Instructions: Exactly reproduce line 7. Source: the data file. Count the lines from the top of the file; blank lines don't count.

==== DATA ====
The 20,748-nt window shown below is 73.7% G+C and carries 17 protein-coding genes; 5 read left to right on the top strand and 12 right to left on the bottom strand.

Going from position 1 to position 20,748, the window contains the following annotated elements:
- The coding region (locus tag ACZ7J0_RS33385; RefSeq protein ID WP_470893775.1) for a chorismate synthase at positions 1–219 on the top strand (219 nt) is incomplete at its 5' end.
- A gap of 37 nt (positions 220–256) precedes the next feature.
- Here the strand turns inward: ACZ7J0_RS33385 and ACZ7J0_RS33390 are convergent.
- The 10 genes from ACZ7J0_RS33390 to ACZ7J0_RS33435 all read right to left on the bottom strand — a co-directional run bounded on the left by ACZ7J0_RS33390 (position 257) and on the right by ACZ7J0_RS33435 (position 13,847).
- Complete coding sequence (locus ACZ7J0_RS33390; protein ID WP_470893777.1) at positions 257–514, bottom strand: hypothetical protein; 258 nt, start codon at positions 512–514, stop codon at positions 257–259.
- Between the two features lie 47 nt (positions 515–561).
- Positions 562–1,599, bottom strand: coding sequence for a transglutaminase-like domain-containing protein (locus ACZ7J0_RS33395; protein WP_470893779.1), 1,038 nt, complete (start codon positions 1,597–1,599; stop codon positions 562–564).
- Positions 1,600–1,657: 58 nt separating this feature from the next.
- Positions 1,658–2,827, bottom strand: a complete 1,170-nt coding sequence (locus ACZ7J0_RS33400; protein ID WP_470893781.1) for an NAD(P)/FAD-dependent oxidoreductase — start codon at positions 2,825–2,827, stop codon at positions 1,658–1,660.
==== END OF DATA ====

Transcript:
- Complete coding sequence (locus ACZ7J0_RS33390; protein ID WP_470893777.1) at positions 257–514, bottom strand: hypothetical protein; 258 nt, start codon at positions 512–514, stop codon at positions 257–259.